GREEN BAY – The Packers held an indoor, jog-through practice Sunday in the Don Hutson Center.
Here are five things we learned.
1. Third-year pro Vernon Scott has moved up the depth chart at safety.
There's no long-term concern with starting safety Darnell Savage's hamstring injury from Family Night, but his substitute with the No. 1 defense remains an interesting piece of news.
Scott filled in for Savage on Friday and was still holding that spot with the starters for Sunday's workout. It's significant because when OTAs and minicamp wrapped up in June, Shawn Davis appeared to be the No. 3 safety based on how the reps were distributed.
That spot now seems to be Scott's after a year during which the 2020 seventh-round pick from TCU appeared in just three games and was a game-day inactive 15 times, including the playoff contest.
Scott was on a different trajectory as a rookie, getting a lot of work on special teams and occasional snaps on defense, as he appeared in 16 of 18 total games. He admitted last season was frustrating at times, but he's put it behind him and is only looking forward.
"I really just took a different approach to this offseason, tried to lock in and get better with my techniques and take care of my body better, and really come back stronger and prepared," he said following Sunday's practice.
"My confidence has been high, but (this new opportunity) is just showing my teammates I can step in and they can trust me if someone goes down."
2. There are plenty of position battles to keep an eye on over the next few weeks.
In addition to safety, Head Coach Matt LaFleur also mentioned outside linebacker and tight end as rather wide-open positions where there's a lot to sort out depth-wise beyond the veterans who likely won't play in the preseason games.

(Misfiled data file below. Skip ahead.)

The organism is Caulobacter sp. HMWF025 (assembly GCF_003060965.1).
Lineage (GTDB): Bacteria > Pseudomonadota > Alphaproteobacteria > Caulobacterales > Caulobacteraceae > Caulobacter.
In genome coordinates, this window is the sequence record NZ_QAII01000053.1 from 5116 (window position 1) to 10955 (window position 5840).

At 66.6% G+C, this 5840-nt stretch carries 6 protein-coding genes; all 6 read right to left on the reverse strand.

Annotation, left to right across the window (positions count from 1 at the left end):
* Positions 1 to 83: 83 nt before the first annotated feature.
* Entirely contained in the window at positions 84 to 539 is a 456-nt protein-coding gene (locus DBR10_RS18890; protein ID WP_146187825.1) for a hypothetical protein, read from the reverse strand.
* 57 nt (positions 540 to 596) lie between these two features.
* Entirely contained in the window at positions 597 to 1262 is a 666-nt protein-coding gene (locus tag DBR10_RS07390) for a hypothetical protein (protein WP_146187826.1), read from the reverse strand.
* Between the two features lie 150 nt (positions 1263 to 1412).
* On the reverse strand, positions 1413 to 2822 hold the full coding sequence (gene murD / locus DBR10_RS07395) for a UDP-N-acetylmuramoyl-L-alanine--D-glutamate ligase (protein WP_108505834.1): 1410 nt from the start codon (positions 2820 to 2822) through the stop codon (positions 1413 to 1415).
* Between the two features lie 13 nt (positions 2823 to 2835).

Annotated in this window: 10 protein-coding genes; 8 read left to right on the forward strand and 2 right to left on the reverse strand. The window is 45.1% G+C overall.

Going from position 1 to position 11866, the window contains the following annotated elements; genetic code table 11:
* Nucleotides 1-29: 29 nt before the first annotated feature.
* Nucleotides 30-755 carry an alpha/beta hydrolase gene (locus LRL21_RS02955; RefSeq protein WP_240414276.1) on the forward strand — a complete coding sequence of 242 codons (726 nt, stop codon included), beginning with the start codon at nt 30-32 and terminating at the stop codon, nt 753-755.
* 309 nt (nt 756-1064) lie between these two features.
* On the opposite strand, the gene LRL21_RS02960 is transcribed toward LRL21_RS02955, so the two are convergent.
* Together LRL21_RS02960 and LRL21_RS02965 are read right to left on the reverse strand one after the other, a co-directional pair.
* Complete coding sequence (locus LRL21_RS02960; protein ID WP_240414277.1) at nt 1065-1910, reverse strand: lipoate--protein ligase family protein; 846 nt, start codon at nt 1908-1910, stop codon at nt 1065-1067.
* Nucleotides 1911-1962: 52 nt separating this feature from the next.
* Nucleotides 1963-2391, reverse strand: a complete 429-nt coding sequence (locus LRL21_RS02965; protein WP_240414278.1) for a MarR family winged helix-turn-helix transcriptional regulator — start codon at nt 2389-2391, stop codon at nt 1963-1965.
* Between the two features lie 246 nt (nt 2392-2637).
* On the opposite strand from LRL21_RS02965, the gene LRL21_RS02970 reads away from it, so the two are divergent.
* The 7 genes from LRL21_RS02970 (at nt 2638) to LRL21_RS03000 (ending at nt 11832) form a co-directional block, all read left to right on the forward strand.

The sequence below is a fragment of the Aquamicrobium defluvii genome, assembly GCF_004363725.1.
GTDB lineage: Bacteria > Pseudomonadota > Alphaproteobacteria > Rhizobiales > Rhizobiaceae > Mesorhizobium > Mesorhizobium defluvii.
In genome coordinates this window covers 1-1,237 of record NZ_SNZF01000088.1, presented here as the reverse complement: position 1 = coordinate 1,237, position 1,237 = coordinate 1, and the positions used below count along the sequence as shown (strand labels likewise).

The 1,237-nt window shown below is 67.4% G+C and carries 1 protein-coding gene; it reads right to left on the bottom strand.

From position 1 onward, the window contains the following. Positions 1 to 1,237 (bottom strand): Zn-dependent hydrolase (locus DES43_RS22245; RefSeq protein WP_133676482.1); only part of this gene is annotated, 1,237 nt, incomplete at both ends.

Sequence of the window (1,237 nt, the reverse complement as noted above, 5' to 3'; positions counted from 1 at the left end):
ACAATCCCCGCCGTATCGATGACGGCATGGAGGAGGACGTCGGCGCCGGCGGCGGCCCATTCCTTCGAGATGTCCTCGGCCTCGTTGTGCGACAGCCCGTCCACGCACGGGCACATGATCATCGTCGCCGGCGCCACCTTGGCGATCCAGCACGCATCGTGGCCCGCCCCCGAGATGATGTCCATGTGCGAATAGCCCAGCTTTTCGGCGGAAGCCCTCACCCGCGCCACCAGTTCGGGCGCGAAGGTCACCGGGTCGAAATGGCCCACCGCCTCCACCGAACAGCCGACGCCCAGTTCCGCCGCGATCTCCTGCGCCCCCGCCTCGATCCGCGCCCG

Preston Smith and Rashan Gary at edge rusher, Adrian Amos and Savage at safety, along with Marcedes Lewis and the injured/rehabbing Robert Tonyan at tight end, are known commodities. But all of those spots will need multiple backups on the 53-man roster, and the competition cranks up another notch this week with the start of the preseason games.
"That's why we're so excited to get to San Francisco this week," LaFleur said. "It'll be a great test for all our players."
3. Slot corner continues to see a variety of players get looks.
Cornerback Rasul Douglas has taken his share of snaps in the slot with the first-team defense, but lately more players are getting looks there.
Before his hamstring injury last week, Savage took a few reps. During the jog-through 11-on-11 Sunday, both Jaire Alexander and Eric Stokes rotated into the slot as well with Douglas staying mostly on the boundary.
In the spring, defensive coordinator Joe Barry indicated he wants to train, and potentially use, various players in that role, and he's been true to his word so far. Ultimately decisions related to the duty could end up being more matchup-based, depending on the opponent and alignments.
4. The roster overall is starting to get healthier.
Veteran cornerback Keisean Nixon, a free-agent addition in the offseason from the Raiders, practiced for the first time Sunday, coming off the non-football injury list (NFI). He had been out with a groin injury.
Also, running back Patrick Taylor (groin) and outside linebacker Randy Ramsey (ankle) both returned to practice after missing some time, and receiver Malik Taylor (shoulder) was practicing with a red no-contact jersey on.
5. LaFleur is pushing for players to not play tentatively, especially with the preseason games on the horizon.
As young players learn the playbook, there's a tendency to be thinking so much on the field they slow down and aren't able to play full speed.
LaFleur saw some of that in the Family Night practice film, and he and the coaches are emphasizing to the players that going full-throttle must be a more consistent focus.
"Football is an imperfect game, and guys are going to make mistakes, but (it's important) how you balance that with making sure that you're giving your max effort all the time," LaFleur said. "There were some plays we pointed out where technically maybe somebody wasn't doing the right thing, but they were going at 100 miles an hour and made a play."